The US SenateBanking Committee (USSenateBankingCommittee) is clearly concerned about Facebook's new cryptocurrency program and how to handle personal financial information.
The Banking Committee wrote an open letter to Facebook founder and CEO Zuckerberg on Thursday asking him to provide details about his secret cryptocurrency project, with a particular focus on consumer privacy.
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“Last year, Facebook asked US banks to disclose detailed financial information for consumers,” the letter said:
"In addition, privacy experts have questioned Facebook's extensive data collection practices and whether any data collected by Facebook is used or should be made to comply with the Fair Credit Reporting Act."
In light of these concerns, the committee hopes that Zuckerberg will outline how Facebook's cryptocurrency (codenamed "Libra Project") will work; what Facebook has done to financial regulators; and users' expectations for privacy and consumer protection.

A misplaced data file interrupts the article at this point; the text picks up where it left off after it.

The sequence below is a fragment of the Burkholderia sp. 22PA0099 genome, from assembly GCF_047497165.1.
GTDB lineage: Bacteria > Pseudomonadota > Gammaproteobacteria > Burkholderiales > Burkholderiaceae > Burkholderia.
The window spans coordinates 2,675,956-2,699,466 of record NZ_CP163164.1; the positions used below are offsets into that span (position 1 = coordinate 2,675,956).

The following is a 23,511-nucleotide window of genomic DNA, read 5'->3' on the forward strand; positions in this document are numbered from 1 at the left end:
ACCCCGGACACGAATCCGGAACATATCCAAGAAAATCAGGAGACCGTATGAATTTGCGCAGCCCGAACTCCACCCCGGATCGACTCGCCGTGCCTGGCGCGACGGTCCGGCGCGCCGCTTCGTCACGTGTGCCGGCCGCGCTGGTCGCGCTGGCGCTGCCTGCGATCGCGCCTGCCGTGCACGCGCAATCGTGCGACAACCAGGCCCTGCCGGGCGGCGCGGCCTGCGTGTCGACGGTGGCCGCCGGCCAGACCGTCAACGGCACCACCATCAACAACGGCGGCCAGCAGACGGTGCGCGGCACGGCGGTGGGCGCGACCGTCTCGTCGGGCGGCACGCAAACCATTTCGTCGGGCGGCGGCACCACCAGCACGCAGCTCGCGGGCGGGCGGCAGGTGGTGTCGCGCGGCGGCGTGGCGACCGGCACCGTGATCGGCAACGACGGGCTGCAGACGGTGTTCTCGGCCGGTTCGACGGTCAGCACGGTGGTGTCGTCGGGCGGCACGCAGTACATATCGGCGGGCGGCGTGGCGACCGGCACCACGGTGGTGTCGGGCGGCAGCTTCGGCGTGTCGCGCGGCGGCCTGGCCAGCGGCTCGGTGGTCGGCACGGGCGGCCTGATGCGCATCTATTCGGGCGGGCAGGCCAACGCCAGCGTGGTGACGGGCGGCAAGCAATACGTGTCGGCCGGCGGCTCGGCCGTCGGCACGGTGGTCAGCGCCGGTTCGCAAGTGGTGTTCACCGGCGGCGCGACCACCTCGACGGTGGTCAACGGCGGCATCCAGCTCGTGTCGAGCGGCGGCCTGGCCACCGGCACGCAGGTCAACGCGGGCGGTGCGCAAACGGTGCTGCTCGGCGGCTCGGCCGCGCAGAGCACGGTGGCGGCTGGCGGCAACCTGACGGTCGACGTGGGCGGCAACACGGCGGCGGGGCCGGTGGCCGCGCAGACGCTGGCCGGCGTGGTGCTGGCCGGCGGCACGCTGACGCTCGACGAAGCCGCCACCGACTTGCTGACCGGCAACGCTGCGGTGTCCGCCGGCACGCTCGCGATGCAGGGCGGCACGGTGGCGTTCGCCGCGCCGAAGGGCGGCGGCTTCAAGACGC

More broadly, the committee asked Facebook to disclose consumer financial information shared by banks and other financial institutions; what Facebook did with the information (including whether it was shared or sold to other third parties); whether Facebook has credit ratings and other Personal information about Indivi. And how Facebook can avoid violating the Fair Credit Reporting Act.
At present, the public knows very little about the Libra project. The company quietly began building a blockchain research team last year, led by David Marcus, vice president and former Coinbase board member.
Since then, the company has released a large list of jobs for the team, and MIT philosophers and cryptic economist Christian Catalini have joined the project. .
According to reports, the company intends to raise up to $1 billion in funding for the project as a mortgage to support a stable economy. (chain to finance)